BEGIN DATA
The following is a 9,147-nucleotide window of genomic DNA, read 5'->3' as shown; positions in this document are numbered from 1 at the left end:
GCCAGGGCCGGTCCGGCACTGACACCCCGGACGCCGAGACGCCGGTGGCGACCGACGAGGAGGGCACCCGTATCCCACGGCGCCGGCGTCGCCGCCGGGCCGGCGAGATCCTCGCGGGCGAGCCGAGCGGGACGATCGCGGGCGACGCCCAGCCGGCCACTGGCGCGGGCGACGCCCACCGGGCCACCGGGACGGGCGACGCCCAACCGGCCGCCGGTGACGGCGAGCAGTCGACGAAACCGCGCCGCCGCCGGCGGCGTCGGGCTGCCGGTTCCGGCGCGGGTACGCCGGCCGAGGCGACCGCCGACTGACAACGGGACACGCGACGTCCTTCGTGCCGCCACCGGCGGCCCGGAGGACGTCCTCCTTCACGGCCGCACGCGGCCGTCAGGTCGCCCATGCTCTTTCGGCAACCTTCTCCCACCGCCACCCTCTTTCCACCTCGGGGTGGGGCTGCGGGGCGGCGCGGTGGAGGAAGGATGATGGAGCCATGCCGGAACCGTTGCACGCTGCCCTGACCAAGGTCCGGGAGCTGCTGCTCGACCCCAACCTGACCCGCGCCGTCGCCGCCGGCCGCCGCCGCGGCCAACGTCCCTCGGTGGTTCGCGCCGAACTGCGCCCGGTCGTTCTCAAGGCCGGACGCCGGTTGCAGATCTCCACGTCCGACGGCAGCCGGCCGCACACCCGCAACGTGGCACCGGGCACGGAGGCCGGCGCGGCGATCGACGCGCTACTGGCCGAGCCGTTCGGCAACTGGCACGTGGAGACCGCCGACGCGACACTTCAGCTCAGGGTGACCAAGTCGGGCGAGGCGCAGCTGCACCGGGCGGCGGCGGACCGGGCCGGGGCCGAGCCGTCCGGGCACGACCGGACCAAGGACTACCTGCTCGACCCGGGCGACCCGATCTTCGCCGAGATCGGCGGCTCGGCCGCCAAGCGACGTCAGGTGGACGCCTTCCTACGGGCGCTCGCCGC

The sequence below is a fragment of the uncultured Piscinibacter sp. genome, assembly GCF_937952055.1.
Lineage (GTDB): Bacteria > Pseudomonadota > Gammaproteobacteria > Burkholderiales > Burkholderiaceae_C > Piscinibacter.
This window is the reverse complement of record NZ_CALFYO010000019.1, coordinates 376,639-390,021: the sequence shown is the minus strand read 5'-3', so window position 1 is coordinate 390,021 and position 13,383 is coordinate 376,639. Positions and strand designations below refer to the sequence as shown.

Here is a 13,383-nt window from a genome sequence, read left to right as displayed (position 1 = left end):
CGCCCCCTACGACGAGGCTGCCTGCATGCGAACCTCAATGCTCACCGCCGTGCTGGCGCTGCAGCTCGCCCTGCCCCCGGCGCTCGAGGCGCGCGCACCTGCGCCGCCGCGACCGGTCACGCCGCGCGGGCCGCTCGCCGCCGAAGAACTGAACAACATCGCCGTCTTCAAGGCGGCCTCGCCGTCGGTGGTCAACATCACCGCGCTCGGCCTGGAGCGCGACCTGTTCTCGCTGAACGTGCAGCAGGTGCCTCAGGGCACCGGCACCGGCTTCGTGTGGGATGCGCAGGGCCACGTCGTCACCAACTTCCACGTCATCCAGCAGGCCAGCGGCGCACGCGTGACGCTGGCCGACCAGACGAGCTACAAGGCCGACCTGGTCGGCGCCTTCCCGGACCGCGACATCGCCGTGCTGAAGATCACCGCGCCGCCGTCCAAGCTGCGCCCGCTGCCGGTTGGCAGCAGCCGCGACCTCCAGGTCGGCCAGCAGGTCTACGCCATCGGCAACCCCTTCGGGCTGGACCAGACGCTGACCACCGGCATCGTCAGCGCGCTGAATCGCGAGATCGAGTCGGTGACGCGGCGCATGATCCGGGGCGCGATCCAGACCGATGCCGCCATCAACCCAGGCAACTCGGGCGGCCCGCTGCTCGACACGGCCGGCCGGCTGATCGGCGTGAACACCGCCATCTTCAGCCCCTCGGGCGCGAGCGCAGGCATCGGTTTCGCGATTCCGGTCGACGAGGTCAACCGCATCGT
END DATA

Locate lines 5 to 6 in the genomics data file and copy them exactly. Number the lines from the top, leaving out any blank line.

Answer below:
This window is the reverse complement of record NZ_CALFYO010000019.1, coordinates 376,639-390,021: the sequence shown is the minus strand read 5'-3', so window position 1 is coordinate 390,021 and position 13,383 is coordinate 376,639. Positions and strand designations below refer to the sequence as shown.

Here is a 13,383-nt window from a genome sequence, read left to right as displayed (position 1 = left end):